Llama Destroys The World (Jonathan Stutzman)

Hello, friends! Our book today is Llama Destroys The World, written by Jonathan Stutzman and illustrated by Heather Fox, a positively ridiculous tale of a llama, some cake, and the end of the world.

On Friday, Llama destroyed the world (it was an honest mistake). You see, on Monday, he came face to face with an enormous pile of cake – more cake than any llama should ever eat – and well, what’s a llama to do? He ate it all. Unfortunately, that was his first mistake… And with each progressive minor mistake, the end of the world grows nearer – all because of some dancing pants, a black hole, and one very silly llama.

Delightful! For those who enjoy their humor on the absurd side, this gleefully weird romp is all about the fun. There’s no lesson to be learned (unless you count “don’t eat too much cake or the sound made when you rip your pants will cause a rift in the universe resulting in a black hole that sucks everything to the other side”) – by the end, even Llama is back to his old ways (a pile of pie is just as tempting as the cake). Little readers will delight at Llama’s goofy face and minimal-yet-enthusiastic dialogue, as well as Fox’s adorable, cartoonish illustrations. JJ went wild for the daffy little llama, and I got to appreciate some solidly deadpan absurdist text, making this a blast to read together. The length was fine for any age and we just had a lot of fun with this one – Baby Bookworm approved!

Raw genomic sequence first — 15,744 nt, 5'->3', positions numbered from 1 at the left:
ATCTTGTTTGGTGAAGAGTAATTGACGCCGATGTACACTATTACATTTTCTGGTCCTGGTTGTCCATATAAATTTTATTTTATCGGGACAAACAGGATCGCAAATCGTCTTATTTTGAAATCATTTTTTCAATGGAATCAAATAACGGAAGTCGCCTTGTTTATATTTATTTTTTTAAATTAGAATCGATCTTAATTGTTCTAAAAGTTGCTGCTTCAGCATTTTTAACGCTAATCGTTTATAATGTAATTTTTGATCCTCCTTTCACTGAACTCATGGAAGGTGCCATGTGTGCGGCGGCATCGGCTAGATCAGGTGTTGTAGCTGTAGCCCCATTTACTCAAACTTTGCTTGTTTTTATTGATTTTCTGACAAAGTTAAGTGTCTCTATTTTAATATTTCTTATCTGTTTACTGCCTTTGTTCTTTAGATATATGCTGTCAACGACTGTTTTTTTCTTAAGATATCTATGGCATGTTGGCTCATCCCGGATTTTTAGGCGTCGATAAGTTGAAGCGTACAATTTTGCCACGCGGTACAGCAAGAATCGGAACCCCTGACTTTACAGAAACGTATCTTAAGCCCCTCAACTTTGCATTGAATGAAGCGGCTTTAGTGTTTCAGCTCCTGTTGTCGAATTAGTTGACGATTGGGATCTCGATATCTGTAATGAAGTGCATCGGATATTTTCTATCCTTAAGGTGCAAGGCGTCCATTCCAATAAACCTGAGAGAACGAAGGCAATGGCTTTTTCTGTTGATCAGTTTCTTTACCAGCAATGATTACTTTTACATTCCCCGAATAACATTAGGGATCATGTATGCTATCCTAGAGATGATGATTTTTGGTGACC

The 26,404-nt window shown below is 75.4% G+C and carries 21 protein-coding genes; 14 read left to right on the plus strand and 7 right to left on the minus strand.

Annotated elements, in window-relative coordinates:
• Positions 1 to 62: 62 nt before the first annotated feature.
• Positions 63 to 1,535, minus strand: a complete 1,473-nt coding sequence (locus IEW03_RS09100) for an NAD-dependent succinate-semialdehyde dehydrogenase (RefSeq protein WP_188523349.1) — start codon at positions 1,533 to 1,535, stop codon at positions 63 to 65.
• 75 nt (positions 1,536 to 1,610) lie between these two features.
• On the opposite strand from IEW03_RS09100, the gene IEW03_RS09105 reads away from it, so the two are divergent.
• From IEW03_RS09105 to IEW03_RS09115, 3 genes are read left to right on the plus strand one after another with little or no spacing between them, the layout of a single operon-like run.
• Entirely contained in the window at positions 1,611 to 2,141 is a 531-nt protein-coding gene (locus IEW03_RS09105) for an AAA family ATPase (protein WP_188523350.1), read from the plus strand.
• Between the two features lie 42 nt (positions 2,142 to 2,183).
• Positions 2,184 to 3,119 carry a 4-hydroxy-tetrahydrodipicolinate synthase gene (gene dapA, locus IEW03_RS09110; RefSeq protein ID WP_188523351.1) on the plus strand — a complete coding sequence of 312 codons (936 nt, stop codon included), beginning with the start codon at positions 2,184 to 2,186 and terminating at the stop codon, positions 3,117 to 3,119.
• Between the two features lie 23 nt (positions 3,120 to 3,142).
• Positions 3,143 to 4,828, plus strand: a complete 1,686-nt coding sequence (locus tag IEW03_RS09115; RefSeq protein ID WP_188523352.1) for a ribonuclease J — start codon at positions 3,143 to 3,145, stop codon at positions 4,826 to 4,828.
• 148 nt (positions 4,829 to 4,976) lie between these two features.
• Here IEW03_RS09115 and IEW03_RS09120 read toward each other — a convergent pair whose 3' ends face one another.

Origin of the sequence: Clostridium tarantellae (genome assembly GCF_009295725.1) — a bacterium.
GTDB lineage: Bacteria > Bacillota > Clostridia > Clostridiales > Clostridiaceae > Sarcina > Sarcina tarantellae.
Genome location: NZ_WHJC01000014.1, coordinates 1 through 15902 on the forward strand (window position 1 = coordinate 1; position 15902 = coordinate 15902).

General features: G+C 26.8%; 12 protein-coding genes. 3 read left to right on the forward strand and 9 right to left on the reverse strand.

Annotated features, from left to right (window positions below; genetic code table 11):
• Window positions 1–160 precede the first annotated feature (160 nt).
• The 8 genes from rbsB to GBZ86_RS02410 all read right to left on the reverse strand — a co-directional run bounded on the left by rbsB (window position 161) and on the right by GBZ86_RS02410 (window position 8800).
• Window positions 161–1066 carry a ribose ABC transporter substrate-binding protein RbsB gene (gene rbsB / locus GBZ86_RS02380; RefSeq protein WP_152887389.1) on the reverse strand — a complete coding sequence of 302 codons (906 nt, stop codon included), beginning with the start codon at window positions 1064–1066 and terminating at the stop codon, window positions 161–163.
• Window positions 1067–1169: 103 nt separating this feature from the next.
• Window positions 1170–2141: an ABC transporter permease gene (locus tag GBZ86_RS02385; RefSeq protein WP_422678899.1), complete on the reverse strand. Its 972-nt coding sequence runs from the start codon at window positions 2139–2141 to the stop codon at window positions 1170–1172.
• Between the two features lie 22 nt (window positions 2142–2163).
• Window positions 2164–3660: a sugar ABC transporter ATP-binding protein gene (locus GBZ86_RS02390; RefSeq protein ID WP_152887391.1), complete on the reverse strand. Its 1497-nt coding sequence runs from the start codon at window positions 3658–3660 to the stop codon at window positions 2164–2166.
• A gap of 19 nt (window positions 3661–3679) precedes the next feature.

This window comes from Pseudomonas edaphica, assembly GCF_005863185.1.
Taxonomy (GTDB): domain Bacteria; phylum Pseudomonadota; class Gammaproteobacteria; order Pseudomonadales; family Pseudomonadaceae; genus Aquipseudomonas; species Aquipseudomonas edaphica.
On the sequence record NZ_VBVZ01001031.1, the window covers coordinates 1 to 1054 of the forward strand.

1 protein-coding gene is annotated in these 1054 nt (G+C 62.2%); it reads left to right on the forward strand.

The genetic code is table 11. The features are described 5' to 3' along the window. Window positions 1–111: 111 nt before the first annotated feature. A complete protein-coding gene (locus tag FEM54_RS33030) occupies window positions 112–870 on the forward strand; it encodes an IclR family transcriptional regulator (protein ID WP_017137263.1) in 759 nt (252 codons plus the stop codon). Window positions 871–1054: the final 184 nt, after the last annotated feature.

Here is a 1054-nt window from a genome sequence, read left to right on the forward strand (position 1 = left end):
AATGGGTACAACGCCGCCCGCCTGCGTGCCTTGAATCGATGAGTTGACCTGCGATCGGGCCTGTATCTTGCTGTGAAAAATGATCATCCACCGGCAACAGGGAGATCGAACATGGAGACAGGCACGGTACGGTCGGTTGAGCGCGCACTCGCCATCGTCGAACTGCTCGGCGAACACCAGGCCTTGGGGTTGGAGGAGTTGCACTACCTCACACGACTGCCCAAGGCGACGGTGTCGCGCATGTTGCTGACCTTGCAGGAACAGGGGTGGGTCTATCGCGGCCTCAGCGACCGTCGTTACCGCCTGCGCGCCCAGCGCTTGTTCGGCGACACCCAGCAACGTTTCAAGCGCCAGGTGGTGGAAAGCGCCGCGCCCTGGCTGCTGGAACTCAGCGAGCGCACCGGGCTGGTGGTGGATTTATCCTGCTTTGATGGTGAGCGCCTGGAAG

(Note: A copy of this book was provided to The Baby Bookworm by the publisher in exchange for an honest review.)

King Alice (Matthew Cordell)

Hello, friends! Our book today is King Alice by Matthew Cordell, a delightfully silly slice of life for one very creative little girl and her family.